The big-boy Vega 10 chip, the one that’s meant to be based on the Radeon Instinct professional MI25 card, could potentially hit 12.5 teraflops of single precision processing. The GTX Titan X runs to a little under 11 teraflops for its part, so even if AMD releases the card with a slightly cut-down GPU compared with the one in the expensive MI25 it may still have a version able to compete with both the Titan X and the GTX 1080 Ti.
The most recent performance indicators though have come from the recent financial analyst day at AMD HQ. Here they showed Vega's 4K capabilities with Sniper Elite 4 running on a single GPU bouncing around the 60 frames per second mark . That's key because Raja Koduri made that a target for Vega from day one.
"One of the goals for Vega is that it needs to cross that 4K/60Hz barrier, a single GPU that can cross the 4K/60Hz barrier," he explained. "That seemed quite daunting two years ago."
Now, we've already seen Vega running Star Wars Battlefront at 4K/60Hz so the fact it can do the same with Sniper Elite 4 shouldn't really come as much of a surprise. What was more revealing from last night's demos, however, was the showcasing of what Vega's high-bandwidth cache controller might be able to offer the games of tomorrow. We have seen HBCC in action with Deus Ex: Mankind Divided at a previous event in China, but the Rise of the Tomb Raider test shows an even greater performance improvement.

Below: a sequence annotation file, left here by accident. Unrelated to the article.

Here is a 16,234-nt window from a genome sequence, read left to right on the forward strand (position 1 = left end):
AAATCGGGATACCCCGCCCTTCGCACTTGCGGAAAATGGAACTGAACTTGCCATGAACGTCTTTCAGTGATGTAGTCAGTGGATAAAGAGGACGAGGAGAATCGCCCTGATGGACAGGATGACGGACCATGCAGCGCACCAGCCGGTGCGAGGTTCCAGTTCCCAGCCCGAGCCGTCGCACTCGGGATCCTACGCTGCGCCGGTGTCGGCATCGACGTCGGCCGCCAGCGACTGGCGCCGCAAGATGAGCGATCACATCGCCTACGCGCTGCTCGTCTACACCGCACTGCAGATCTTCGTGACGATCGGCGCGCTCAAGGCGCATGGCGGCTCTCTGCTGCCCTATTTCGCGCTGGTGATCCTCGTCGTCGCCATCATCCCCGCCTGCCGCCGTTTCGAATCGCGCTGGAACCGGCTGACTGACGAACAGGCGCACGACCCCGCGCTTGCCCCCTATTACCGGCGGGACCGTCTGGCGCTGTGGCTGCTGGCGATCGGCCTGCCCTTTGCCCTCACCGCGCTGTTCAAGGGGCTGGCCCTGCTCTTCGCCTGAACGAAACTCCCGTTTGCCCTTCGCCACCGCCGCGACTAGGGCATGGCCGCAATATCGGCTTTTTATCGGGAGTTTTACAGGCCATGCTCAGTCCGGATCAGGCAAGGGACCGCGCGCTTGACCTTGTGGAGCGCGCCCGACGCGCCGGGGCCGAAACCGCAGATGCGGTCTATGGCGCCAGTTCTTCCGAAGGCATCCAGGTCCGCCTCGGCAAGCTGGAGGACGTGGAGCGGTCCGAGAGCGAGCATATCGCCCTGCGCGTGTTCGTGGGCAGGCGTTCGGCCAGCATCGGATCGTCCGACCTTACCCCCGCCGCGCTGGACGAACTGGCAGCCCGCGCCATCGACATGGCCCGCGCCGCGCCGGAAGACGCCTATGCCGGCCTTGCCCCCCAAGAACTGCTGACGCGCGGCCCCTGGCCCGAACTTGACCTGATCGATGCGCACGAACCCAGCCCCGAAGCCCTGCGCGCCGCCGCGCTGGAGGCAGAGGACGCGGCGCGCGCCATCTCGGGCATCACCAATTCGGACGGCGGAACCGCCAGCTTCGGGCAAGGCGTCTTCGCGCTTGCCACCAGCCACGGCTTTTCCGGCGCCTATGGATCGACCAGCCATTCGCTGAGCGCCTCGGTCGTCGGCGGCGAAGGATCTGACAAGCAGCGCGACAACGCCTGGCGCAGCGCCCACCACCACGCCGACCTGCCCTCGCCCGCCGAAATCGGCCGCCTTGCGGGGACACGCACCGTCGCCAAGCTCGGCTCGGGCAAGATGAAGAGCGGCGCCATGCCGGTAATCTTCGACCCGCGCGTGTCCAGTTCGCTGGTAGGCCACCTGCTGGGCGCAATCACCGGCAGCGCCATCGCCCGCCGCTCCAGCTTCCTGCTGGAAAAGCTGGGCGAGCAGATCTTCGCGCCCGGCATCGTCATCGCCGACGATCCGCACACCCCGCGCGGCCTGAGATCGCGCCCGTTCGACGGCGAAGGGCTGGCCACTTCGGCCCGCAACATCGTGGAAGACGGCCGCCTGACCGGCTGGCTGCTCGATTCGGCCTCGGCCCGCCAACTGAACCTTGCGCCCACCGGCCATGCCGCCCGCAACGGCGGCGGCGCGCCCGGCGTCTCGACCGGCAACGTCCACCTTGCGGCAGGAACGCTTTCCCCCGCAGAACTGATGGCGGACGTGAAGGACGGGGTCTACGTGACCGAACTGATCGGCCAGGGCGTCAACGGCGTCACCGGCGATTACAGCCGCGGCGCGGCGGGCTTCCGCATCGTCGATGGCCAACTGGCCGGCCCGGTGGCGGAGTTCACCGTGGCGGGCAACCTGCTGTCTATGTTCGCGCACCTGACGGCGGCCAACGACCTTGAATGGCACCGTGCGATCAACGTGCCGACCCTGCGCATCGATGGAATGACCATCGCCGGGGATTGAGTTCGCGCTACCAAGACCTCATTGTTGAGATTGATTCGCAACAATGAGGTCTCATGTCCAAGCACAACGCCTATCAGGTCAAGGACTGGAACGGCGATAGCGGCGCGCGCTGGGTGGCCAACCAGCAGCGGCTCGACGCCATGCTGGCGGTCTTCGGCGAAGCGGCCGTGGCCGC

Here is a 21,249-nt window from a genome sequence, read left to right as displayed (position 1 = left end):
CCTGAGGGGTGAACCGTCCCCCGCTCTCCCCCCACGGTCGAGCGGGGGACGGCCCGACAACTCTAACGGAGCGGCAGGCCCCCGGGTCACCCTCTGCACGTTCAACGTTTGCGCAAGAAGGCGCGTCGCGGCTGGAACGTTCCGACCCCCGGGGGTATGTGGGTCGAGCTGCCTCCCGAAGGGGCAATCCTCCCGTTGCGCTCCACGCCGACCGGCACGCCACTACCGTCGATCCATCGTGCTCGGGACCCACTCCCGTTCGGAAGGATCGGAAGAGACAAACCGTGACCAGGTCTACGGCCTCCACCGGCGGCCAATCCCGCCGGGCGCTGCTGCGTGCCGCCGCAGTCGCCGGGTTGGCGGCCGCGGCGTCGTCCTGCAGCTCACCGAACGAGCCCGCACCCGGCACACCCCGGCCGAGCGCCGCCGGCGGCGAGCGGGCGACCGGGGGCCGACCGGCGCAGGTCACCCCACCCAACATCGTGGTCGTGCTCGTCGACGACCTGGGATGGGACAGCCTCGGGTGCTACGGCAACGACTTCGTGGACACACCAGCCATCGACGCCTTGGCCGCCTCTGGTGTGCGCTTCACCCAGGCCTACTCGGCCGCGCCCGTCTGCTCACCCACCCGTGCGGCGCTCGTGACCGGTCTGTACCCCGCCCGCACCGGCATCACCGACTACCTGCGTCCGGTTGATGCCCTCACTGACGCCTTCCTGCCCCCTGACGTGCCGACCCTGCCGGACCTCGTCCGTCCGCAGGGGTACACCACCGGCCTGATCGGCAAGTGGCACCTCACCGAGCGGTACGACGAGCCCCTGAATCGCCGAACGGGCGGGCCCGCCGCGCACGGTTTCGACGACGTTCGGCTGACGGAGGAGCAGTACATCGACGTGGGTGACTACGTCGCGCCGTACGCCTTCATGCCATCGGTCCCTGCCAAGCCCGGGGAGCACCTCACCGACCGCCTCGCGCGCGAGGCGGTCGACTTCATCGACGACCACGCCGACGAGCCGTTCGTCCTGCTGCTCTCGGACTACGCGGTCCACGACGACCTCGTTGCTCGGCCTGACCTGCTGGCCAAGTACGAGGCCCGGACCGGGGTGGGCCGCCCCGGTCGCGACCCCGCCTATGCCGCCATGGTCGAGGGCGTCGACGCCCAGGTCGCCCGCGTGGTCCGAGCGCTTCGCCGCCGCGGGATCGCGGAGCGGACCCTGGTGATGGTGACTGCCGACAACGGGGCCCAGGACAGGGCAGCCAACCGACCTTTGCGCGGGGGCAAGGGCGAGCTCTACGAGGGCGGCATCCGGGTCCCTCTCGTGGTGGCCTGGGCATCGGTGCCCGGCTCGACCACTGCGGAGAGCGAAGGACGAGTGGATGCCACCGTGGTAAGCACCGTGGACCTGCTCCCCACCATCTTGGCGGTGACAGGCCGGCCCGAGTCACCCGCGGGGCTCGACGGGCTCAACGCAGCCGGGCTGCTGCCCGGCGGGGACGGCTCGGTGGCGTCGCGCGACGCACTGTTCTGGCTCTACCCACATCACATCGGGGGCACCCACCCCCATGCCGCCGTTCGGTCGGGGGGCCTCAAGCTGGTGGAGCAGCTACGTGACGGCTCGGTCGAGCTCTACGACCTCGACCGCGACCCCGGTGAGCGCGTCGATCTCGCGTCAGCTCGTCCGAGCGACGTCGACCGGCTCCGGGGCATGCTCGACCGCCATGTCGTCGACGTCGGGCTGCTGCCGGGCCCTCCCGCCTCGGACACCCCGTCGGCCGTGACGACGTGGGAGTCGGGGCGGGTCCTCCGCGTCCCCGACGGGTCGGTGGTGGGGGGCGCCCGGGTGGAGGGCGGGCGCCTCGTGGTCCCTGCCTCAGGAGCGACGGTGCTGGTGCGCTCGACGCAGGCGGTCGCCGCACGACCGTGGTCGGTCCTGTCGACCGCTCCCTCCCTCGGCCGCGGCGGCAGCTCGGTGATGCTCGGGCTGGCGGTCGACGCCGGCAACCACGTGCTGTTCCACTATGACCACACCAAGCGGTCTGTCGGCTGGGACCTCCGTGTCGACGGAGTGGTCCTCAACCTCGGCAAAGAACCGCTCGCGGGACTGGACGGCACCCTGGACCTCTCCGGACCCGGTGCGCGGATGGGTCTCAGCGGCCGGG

The HBCC tech baked into Vega allows the card to stream in larger pools of data from the PC's system memory or even from an attached storage device. Right now that's incredibly useful for professional GPUs using massive data sets, but in-game, not so much.
"Today's games are written for today's memory constraints," explained Koduri, "so we don't see many games cross the requirements for 4GB... We are building this architecture not just for one generation."
In order to show what HBCC can offer games AMD showed a version of Vega limited to just 2GB of video memory where one card had HBCC enabled and one with the memory caching tech turned off. This was to simulate where the new technology can help out when the frame buffer is being maxed out.
The Rise of the Tomb Raider demo showed a massive difference in both the average and minimum frame rates outputted by the same spec of GPU. It's the minimums that are the most interesting part of this though, with the 2GB card without HBCC bottoming out at 13.7fps while the equivalent GPU running the new HBCC tech scores 46.5fps. That's between 2x and 3x the minimum frame rate which will have a huge impact on just how smooth a game feels to play.
"This is going to be a big deal," explained Koduri, "when we put it in the hands of both game developers and gamers."
And he could be right... if those game developers are given enough incentive to code specifically for this AMD-only technology. As Koduri says, current games are not designed to take account for this advance, so AMD are going to have to give them a solid reason to do so.